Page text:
H. and I were talking the other day about how there's sexy, gritty but still fairly picturesque sex, and then there's the deeper, uglier, messier, sexier (?), no-one-should-see-this, this is NOT comely sex. If you apply this to books, Richard Siken's Crush might gently tap at the boundaries of the first; Lara Glenum's The Hounds of No squats firmly in the farthest reach of the second, baring its teeth. Words that aren't in the book but that remind me of it: lance, boil, pustule, pestilence, buboe, afterbirth. Things I kind of expected the pages to do while I was reading the book: drip blood, ooze animal fat. Hounds is hypnotic in the way that Mark Z. Danielewski's novel House of Leaves is--in that when you close it, it still looks like it might keep talking to you, leaking into your hours, and you want to tie it up with rope and store it far away from your bed.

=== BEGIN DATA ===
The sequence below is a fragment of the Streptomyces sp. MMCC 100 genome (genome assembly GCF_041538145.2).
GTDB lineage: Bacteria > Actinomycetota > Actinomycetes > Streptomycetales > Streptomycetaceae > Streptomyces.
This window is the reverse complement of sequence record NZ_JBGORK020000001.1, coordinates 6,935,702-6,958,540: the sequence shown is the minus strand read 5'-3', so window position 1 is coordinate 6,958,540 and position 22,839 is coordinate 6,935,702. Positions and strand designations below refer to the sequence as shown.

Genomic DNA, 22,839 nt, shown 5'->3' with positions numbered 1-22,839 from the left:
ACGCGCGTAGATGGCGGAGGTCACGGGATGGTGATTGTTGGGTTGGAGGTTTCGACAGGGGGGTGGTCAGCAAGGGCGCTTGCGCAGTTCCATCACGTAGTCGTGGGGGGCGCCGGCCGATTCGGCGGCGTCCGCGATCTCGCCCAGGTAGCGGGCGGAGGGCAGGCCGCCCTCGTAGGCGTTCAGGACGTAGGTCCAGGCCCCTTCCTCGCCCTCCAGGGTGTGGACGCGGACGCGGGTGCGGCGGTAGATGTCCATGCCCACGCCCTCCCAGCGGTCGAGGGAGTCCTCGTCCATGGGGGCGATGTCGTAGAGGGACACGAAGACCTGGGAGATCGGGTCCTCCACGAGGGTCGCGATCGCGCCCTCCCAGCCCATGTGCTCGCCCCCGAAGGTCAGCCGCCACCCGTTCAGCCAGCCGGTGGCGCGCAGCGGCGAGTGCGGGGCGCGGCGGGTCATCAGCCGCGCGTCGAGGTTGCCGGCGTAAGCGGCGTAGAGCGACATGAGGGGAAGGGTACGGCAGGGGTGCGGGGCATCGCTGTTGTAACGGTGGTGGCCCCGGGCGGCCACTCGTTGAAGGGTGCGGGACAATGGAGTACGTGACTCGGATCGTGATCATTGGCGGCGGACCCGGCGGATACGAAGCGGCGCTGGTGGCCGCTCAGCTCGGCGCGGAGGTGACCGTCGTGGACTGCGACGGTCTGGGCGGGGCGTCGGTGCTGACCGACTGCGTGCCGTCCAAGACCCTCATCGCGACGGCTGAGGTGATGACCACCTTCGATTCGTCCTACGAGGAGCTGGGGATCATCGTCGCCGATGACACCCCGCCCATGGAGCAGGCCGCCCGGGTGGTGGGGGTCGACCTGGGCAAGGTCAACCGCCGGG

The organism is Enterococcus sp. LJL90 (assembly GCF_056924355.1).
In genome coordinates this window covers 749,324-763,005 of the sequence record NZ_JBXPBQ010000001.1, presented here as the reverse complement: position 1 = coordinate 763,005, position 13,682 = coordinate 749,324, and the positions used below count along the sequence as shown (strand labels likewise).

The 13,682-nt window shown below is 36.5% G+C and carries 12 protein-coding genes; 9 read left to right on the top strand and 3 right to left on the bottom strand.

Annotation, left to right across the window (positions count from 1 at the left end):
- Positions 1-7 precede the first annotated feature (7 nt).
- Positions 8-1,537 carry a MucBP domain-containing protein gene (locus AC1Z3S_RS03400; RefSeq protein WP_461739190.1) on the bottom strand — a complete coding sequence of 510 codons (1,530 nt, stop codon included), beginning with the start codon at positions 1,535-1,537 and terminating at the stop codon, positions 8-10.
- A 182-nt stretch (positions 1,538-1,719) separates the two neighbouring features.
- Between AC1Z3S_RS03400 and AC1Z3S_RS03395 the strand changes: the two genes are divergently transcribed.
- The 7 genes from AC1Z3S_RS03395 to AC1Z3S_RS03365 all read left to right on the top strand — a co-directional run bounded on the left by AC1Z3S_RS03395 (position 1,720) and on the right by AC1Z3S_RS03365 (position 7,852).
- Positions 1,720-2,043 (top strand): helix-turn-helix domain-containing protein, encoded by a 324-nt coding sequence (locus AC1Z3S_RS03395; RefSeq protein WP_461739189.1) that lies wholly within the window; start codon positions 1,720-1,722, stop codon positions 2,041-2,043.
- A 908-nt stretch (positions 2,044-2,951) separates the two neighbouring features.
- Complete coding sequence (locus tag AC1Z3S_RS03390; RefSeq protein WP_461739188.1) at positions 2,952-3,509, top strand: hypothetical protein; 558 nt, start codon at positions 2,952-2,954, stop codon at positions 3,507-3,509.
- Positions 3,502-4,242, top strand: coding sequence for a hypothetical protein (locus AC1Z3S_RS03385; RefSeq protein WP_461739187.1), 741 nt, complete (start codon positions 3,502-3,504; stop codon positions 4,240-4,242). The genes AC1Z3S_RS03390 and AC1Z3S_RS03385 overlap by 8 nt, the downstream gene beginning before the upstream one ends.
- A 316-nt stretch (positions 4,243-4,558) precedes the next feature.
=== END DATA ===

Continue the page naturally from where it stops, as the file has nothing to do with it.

Hounds is also brilliant, dazzling, and important--one of the most 'important' poetry debuts of 2005, I think (actually, I think the most). Intelligent, thorough, and nicely-developed takes (if you like that kind of thing [grin]) on Glenum's book include Jasper Bernes's review in Jacket 29 and Kirsten Kaschock's review in H_NGM_N, #4.